We’ve created a bit of a buzz today with the visit of Consumer Affairs Commissioner Magdalena Kuneva – the FT picked up some of a speech that she’s giving today, where she says she wants to stop on-line retailers being able to limit sales to one country. So if I want to buy an computer on-line, I should be able to buy it from the German site of the maker if that’s cheaper, rather than being automatically directed to the UK site and only allowed to buy from there. There was just a question in the press-room about it, we have a good load of consumer journalists coming to talk about it over lunch and BBC Five Live have just asked for an interview. There are a few really good lessons to draw. Firstly, an interesting speech will have more impact if you let the press have at least some of it before it’s given. Secondly, the EU is doing a lot for consumer rights and has done a lot in the past, such as legislating against unfair commercial practices. Thirdly, the UK press is interested in European stories where they see the impact it will have on people’s lives. My job is to make the most of those opportunities when they come up, and maybe it will help to balance some of the very negative messages that are out there.

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Having to be all grown up…

One of the “head” reasons I had for taking this job in London (rather than the “heart” ones that went: want to live in London! Want to show the UK why the EU is a pretty good thing on the whole!) was that it would give me management experience. The Commission as an institution isn’t very good at that – you get no chance to manage staff (except perhaps an intern) until you become a head of unit and then – bang!- you have responsibility for loads of them. In the smallest units maybe 10-12, some have fifty or even one hundred. So the chance to run a team, get involved in recruitment, allocation of tasks, day-to-day running, reports etc was too good to turn down. I might suck at it, but if I do, at least I’ll have found out before I can do too much damage!!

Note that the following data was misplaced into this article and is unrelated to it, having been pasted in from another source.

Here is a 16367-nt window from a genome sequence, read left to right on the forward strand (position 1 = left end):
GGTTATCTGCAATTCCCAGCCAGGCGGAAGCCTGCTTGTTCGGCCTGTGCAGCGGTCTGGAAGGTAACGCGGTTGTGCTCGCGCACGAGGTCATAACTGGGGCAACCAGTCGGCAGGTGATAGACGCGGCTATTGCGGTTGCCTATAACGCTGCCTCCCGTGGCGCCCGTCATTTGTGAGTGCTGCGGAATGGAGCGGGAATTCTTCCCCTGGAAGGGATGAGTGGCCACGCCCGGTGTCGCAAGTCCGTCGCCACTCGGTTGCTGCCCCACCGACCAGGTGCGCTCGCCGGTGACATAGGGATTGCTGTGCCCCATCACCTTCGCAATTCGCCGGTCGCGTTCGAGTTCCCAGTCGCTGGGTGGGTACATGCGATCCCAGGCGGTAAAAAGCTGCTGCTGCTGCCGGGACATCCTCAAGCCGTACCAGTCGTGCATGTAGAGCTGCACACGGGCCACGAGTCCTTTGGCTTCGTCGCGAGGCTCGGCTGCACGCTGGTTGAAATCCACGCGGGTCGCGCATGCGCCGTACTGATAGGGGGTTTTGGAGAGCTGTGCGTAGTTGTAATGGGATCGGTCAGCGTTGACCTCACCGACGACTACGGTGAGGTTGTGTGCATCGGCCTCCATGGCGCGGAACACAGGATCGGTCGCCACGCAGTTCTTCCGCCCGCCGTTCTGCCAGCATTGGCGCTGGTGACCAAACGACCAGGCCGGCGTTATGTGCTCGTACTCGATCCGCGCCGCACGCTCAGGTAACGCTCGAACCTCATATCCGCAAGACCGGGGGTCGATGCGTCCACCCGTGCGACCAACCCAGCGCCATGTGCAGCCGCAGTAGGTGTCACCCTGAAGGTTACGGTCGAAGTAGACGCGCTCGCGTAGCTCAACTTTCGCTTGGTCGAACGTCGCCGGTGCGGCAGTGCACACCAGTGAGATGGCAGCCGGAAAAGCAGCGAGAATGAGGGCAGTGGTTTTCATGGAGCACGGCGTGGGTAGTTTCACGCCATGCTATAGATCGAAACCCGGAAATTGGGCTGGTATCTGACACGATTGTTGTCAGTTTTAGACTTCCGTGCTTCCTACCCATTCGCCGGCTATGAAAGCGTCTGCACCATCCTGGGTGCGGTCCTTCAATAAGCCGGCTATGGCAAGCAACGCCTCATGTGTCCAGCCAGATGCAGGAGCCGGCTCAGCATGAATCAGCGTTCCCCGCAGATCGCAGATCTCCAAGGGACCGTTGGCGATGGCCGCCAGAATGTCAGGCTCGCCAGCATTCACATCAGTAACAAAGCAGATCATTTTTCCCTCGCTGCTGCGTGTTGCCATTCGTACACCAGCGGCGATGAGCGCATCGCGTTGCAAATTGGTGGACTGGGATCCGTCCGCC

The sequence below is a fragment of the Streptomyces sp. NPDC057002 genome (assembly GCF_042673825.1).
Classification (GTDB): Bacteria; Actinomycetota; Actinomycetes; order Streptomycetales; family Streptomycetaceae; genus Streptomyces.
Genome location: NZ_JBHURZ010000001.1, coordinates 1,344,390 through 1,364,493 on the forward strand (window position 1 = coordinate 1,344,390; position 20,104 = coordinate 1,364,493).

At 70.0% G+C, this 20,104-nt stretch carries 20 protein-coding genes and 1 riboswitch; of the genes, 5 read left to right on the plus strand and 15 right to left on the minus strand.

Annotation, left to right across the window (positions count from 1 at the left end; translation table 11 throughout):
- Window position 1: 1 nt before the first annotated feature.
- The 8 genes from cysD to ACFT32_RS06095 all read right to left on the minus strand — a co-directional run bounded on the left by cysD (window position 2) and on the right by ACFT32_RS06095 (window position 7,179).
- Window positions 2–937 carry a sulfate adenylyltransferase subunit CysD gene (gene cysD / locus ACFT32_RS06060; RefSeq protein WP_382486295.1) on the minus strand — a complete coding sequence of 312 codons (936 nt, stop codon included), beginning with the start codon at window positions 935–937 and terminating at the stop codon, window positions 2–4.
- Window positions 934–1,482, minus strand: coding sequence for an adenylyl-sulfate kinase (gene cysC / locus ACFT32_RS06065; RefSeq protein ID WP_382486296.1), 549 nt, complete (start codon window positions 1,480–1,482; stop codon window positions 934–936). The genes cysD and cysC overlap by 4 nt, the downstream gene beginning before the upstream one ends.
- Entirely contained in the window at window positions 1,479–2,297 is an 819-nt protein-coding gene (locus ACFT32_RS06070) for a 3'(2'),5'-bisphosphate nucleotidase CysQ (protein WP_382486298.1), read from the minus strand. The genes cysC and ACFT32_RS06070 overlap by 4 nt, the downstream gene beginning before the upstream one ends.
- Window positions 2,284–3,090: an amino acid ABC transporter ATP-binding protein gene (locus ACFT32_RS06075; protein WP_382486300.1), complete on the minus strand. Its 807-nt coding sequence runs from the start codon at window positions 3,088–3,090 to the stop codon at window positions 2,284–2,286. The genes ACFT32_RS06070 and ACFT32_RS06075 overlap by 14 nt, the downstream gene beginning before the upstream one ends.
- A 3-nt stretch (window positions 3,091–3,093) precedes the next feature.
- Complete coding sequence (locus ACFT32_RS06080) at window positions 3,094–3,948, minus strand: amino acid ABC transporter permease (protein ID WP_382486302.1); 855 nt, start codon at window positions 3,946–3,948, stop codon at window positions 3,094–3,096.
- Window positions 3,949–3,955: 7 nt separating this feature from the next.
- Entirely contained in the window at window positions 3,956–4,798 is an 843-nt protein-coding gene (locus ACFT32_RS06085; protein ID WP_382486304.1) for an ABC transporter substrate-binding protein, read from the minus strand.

Anyway, all of that because today was a “management” day. We had the heads of our “satellite” offices here, from Cardiff, Edinburgh and Belfast, and I was asked to present to them an idea I have for a team-building with the press team here and those in the satellites. If anyone has any good ideas about how to do a team-building event on a budget, with people of all ages and physical abilities, then please leave them for me to crib! I also interviewed two people to fill some of the current or possible future vacancies in the press team. I had sent them a mock week of press releases and events and asked them to identify how they would use that to plan our week’s activities. Quite a useful exercise, certainly for me, but I think also for them, as it gave them a glimpse of what working here would really be about.

But in among all that “management” stuff, I got to do my first TV interview as UK Head of Media, for Meridian (South of England ITV) on the fruit and veg marketing standards story. Hopefully someone will see it somewhere!

On the personal front, a possible flatshare for the house in Balham came by last night. Seemed a really nice guy and quite compatible on the “sharing living space” front. Just waiting to hear whether he’s prepared to take it or not. If not, then it’s back to square one, as the houseboat is great, but needs some work doing and I’m not going to say either way until I’ve seen how it has been done. Don’t want to get stuck with some shonky patch-up job.

Had a lovely time in Brussels, though it does feel weird being there in this kind of limbo between living there and having left. With the cats there, and most of my clothes and all of my furniture, I haven’t left in my head, but I definitely felt I was visiting. I suppose it’s that issue of routine again – home is where the routine is…that’s a sad indictment of our existence.

Home-owning creeps ever closer, with the mortgage offer date of 23 June (the date I can signal my acceptance) approaching. Have hopefully got the power of attorney for my father to sign the papers all sorted out, so fingers crossed by early July, I should own a lovely little French house. I spoke to my parents today and they were up in that valley, checking out a rafting trip (…!). They commented again what a pleasant place it is, much nicer than the St Lary valley, which is the next one over, which is much narrower and more claustrophobic.

Off to the launch of the London Architecture festival now where hopefully I’ll see Hannah Cox from Brussels. It’s really a small world!

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Filed under Management, Media, Personal